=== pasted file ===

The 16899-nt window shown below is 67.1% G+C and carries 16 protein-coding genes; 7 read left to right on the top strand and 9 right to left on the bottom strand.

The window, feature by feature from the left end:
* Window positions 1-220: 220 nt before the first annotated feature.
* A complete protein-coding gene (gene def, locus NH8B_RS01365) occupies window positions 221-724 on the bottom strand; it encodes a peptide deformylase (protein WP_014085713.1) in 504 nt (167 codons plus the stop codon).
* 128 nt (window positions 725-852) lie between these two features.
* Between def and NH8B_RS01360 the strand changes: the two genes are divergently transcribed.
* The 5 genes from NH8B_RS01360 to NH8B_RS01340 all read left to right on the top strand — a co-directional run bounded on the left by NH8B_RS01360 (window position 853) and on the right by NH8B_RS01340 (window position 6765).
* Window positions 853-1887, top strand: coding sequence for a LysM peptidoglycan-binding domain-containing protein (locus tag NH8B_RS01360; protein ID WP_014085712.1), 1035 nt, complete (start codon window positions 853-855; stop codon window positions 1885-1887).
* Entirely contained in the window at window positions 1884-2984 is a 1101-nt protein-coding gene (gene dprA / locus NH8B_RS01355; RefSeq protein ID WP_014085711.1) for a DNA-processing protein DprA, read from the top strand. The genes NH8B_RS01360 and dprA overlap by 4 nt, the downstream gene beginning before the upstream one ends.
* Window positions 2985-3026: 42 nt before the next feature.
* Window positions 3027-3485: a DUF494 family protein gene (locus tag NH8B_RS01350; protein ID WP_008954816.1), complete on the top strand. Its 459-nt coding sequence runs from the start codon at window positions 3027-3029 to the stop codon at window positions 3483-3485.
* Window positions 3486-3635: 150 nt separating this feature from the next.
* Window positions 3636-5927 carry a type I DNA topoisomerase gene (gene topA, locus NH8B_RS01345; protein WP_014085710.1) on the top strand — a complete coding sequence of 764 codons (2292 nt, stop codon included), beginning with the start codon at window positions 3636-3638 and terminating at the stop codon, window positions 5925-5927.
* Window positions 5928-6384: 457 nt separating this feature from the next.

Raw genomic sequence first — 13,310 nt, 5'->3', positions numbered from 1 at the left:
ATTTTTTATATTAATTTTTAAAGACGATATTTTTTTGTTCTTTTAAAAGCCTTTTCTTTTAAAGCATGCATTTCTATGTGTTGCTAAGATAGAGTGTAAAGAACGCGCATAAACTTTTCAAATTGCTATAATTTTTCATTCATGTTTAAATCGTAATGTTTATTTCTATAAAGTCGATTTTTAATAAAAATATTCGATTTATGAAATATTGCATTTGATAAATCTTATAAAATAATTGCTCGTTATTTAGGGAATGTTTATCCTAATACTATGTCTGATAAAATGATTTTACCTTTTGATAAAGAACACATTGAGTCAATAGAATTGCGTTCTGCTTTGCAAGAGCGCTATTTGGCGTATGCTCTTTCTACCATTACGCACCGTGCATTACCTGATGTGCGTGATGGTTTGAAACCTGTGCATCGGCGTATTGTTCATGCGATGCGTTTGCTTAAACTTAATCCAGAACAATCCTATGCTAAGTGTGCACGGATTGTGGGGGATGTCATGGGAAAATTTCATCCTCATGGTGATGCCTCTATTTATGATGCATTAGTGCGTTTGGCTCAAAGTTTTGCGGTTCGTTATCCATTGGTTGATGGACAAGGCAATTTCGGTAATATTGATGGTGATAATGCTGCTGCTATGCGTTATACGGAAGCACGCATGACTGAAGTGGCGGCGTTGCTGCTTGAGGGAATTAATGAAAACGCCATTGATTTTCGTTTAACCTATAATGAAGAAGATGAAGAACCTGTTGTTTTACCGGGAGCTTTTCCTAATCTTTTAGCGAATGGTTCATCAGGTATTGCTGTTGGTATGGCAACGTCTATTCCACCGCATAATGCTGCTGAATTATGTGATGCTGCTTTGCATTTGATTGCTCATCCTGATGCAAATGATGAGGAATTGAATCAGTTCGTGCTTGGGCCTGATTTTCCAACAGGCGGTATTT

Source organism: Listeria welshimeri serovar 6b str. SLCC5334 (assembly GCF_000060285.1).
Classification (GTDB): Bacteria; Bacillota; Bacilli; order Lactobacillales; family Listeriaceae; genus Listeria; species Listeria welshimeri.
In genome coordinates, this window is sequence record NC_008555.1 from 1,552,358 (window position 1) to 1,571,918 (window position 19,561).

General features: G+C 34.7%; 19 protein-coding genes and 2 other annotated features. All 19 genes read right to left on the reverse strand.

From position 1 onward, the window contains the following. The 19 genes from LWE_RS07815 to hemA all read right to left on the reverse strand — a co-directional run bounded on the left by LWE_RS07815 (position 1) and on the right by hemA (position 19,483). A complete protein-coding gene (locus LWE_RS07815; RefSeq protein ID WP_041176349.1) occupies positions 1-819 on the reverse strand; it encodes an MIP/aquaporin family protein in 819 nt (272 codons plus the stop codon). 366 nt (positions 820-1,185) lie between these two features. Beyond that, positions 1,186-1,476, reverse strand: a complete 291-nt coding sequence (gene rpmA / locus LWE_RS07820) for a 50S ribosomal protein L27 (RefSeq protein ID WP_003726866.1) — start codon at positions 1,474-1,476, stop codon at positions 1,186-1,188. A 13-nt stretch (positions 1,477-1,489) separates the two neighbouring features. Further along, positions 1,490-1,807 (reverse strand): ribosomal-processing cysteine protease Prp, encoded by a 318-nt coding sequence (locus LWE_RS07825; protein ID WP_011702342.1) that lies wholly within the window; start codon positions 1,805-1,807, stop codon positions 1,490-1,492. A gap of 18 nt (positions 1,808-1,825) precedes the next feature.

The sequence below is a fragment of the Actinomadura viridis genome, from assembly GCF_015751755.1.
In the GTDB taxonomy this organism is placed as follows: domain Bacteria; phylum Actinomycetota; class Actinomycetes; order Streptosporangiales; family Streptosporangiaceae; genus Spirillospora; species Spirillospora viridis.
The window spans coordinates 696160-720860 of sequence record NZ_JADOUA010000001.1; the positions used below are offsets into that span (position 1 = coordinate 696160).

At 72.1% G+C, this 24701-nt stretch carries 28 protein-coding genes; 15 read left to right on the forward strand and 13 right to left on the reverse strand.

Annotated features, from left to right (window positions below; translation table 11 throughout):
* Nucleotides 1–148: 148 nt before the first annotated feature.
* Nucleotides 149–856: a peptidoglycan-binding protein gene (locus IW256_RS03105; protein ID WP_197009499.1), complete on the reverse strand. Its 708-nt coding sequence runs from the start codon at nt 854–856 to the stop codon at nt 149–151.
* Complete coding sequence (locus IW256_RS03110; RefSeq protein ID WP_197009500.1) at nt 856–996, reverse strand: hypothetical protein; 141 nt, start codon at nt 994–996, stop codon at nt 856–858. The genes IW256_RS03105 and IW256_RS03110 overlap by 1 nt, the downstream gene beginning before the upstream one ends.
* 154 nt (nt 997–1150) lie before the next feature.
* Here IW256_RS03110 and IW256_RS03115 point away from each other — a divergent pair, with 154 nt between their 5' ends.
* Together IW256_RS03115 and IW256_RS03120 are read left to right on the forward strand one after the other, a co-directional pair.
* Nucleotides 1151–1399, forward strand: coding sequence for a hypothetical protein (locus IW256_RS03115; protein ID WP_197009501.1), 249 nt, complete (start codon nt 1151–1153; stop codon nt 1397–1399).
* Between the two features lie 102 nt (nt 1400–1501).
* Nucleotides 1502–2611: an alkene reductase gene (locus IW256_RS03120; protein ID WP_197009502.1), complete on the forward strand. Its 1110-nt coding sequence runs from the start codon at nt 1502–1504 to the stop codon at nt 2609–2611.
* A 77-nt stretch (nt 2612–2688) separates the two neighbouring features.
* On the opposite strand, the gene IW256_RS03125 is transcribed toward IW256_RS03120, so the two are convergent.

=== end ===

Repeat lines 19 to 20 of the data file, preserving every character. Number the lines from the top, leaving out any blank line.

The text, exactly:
In genome coordinates, this window is sequence record NC_008555.1 from 1,552,358 (window position 1) to 1,571,918 (window position 19,561).

General features: G+C 34.7%; 19 protein-coding genes and 2 other annotated features. All 19 genes read right to left on the reverse strand.